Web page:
Building a Basketball Player’s Resume – Wings

*Editor’s Note – We are fortunate to have Mark Bialkoski helping us out and providing a great outlook on recruiting. Bialkoski has been on a college staff for the last 8 year, doing everything from video, to dobo, to assistant. In this series he will go through what coaches look for, from players, in specific positions. Yesterday he talked Guards. Today he talks Wings Friday will be Posts. This is GREAT, must read, insight.

Playing in front of college coaches for a prospective student-athlete is about building your basketball resume. Within every action, every play, every communication on the court (verbal and non-verbal) coaches are forming their own personal opinion of your personal basketball resume. How does your resume read, what are your individual pros and cons, what makes you a college player' Knowing what coaches are looking for and what they hold valuable can be the key to transforming your personal basketball resume to read what you would like it to.

The two most important skills you can possess to promote your resume regardless of position or skill level are the ability play with a high motor and having positive body language. Yes, I said SKILLS. This is an important part of every basketball resume. How hard do they play, is he a competitor, what is his willingness to get on the floor, does he generate tips, deflections, energy. Your non-verbal communication is vital. Are they coachable, how do they handle the refs, handle winning, losing, what type of body language do they project to their coaches and teammates. These are all SKILLS any player can consistently display to college coaches that will enrich their resume.

Below is a breakdown of individual player attributes that coaches are steadily evaluating to form their opinion on your basketball resume. Use these as a guideline to enhance your resume and figure out what your strengths and weaknesses are.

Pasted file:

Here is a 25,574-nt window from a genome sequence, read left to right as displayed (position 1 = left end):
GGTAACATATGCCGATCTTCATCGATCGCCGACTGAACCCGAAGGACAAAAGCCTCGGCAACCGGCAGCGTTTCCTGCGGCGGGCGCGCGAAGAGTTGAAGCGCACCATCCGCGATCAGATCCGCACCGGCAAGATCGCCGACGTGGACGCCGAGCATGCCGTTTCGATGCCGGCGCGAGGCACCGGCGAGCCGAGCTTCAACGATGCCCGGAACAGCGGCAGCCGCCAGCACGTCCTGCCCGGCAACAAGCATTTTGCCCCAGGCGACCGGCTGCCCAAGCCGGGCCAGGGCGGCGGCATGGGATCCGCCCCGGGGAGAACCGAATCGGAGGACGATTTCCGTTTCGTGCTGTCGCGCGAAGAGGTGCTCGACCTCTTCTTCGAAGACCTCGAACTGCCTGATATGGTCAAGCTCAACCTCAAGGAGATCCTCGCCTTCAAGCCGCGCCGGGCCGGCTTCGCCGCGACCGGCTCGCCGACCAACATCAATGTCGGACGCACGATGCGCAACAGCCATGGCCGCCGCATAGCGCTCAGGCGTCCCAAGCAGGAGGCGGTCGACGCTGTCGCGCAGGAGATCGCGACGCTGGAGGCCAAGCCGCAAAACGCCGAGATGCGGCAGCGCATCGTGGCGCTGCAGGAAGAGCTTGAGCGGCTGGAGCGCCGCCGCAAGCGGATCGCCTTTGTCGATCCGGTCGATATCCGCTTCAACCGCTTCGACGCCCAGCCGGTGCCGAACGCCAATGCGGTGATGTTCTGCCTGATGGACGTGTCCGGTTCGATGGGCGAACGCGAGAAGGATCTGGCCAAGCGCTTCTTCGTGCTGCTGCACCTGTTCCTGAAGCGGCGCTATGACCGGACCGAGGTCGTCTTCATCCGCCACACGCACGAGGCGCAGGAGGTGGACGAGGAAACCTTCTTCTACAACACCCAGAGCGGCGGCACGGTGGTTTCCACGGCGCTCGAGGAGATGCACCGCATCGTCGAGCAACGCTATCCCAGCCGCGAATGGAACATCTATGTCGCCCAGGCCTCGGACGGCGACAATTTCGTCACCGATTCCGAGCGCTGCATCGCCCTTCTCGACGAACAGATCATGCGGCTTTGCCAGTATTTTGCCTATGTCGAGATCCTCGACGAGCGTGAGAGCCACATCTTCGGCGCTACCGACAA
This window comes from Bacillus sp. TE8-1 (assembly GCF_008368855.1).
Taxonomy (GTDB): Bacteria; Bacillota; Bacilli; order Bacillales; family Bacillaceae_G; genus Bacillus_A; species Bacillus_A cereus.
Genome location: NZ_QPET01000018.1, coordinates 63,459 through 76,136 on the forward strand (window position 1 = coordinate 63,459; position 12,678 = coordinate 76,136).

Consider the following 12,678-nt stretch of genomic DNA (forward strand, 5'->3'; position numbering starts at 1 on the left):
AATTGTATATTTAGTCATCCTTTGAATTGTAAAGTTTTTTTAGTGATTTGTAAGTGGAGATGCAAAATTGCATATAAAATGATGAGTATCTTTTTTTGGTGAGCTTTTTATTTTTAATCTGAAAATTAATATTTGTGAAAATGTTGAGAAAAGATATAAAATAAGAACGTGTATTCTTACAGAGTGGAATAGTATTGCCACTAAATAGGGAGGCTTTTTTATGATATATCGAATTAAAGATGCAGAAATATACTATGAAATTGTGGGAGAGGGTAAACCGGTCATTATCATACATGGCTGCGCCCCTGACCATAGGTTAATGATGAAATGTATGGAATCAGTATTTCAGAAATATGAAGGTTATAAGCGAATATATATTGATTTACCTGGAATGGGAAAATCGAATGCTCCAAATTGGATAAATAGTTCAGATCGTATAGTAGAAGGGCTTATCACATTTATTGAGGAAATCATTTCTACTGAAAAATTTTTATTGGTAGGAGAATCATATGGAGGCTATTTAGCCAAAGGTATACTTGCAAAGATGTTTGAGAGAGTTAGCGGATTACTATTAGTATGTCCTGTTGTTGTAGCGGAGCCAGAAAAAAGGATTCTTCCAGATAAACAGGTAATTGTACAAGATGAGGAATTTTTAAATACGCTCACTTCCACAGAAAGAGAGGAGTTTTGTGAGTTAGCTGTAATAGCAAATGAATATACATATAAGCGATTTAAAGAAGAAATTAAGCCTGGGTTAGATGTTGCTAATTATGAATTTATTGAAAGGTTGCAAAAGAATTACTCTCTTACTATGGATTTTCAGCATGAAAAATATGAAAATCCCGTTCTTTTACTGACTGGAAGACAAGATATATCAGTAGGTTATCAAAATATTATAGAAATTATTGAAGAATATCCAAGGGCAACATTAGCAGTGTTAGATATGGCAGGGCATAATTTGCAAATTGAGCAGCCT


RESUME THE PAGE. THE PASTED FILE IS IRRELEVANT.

• Can they start a break after grabbing a rebound
  • How do they run the court
  • Can they make plays at the rim in transition
  • Skilled enough to make catch and shoot 3s in transition
  • Capable of making plays above the rim – Especially through contact
  • Does he shy away from contact

Half – Court

  • What are the different variety of ways can he score -off of long closeouts generated by drive and kicks, within the offense, does he go get seconds, back to the basket, in the mid-range, catch and shoot, footwork and release off of screens, and can he play above the rim
  • Does his shot look natural, broken, or does it just need more reps
  • Can they score with limited dribbles
  • What kind of passer are they' Do they have vision' Do they make plays for others


  • How laterally quick are they
  • Can they defend the post
  • Will they keep smaller quicker guards in front
  • Do they contest shots
  • How active are their hands – deflections, tips, steals
  • Can they make plays off of the ball
  • Do they go to the glass
  • Will they sprint in transition and get ahead of the ball defensively

This is just a snapshot of what college coaches are evaluating when deciding whether or not a player has their type of “DNA” for their program. Take this as a guide to help your game and develop a basketball resume that is deserving off a college scholarship.

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